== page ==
For a random variable X the rth moment (about the origin) is defined to be the expectation of Xr, where r is a non-negative integer. It is usually denoted by μ′r. So μ′0=1 and μ′1=μ, the mean of the distribution of X.
The rth moment about the mean (or central moment or corrected moment) is defined to be the expectation of (X−μ)r and is usually denoted by μr. Thus μ1=0 and μ2=σ2, the variance of X. The moments about the mean can be expressed as linear combinations of the uncorrected moments, for example:. Either set of moments can also be expressed in terms of linear combinations of simple functions of the cumulants. It should be noted that, for some distributions, μr′ and μr may exist only for small values of r.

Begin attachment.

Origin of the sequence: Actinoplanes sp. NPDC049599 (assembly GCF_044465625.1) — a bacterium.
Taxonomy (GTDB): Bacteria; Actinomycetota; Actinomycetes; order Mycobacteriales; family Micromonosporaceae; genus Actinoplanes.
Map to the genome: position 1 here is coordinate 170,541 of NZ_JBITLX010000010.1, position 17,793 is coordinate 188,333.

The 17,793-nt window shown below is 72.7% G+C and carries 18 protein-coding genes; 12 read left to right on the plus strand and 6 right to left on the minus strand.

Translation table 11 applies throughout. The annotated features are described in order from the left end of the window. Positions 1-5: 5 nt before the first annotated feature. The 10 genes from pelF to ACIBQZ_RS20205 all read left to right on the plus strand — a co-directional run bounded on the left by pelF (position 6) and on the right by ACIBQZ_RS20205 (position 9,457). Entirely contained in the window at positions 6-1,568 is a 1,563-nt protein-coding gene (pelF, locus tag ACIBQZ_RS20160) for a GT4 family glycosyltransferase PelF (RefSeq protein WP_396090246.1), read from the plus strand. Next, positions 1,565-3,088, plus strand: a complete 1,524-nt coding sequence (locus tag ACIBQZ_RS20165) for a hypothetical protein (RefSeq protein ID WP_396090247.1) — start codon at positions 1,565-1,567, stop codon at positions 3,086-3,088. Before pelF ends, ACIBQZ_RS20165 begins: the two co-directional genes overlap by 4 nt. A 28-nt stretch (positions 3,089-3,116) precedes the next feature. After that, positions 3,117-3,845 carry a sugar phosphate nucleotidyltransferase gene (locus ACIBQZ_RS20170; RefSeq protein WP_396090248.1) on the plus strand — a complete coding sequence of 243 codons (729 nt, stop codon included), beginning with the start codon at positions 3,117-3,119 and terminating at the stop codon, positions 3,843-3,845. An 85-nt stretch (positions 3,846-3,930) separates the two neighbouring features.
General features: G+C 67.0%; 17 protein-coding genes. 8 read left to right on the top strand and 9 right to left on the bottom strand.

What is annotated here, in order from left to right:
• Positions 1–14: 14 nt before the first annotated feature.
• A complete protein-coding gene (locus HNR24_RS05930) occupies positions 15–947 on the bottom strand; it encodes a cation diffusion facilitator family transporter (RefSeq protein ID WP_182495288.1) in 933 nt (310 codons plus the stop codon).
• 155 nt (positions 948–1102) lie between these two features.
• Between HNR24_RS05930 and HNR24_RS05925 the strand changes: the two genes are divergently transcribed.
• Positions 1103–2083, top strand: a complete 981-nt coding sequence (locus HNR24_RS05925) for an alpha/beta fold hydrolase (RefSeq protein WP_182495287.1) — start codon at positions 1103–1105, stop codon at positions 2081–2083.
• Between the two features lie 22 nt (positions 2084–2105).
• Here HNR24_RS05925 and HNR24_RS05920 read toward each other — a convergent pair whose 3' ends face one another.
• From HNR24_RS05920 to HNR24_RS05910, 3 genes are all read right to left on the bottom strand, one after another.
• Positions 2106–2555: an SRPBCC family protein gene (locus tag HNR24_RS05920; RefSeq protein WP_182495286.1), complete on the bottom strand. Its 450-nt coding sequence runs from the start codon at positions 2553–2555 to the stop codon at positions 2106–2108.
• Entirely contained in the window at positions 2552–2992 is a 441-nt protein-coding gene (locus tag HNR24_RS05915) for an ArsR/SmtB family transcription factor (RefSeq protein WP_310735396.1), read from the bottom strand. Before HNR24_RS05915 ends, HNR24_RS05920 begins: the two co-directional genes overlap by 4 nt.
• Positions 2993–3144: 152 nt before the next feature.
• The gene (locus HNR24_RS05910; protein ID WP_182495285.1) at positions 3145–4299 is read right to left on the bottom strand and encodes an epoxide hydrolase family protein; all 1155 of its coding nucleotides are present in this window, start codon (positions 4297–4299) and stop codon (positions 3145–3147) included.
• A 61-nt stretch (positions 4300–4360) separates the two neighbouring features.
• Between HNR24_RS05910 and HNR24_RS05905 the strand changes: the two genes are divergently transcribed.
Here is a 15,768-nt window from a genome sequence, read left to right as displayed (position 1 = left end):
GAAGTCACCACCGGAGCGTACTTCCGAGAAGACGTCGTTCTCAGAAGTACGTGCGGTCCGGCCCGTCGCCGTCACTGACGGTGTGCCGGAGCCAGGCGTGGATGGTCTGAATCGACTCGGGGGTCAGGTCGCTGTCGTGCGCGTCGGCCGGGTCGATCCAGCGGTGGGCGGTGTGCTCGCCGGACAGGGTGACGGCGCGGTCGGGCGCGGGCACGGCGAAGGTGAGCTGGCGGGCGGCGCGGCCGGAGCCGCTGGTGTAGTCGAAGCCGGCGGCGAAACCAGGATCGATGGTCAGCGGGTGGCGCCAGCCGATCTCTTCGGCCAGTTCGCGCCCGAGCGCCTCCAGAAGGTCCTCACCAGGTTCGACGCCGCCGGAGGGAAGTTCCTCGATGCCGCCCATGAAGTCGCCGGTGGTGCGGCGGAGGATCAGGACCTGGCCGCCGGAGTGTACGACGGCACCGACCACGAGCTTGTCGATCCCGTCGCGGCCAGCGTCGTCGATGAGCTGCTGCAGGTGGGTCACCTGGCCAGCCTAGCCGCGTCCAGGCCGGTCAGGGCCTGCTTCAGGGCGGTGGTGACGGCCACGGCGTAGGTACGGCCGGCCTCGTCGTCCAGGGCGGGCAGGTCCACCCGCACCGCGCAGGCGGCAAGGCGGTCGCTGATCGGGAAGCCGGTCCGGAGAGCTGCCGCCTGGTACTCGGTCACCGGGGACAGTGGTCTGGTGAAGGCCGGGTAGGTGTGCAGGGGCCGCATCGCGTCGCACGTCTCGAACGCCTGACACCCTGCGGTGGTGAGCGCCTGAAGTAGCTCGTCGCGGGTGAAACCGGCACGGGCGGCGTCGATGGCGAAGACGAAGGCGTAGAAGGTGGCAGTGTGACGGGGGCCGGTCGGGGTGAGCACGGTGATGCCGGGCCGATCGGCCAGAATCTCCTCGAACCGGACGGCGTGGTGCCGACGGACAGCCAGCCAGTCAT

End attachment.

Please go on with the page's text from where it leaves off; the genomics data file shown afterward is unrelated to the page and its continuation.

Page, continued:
Subjects: Probability and Statistics.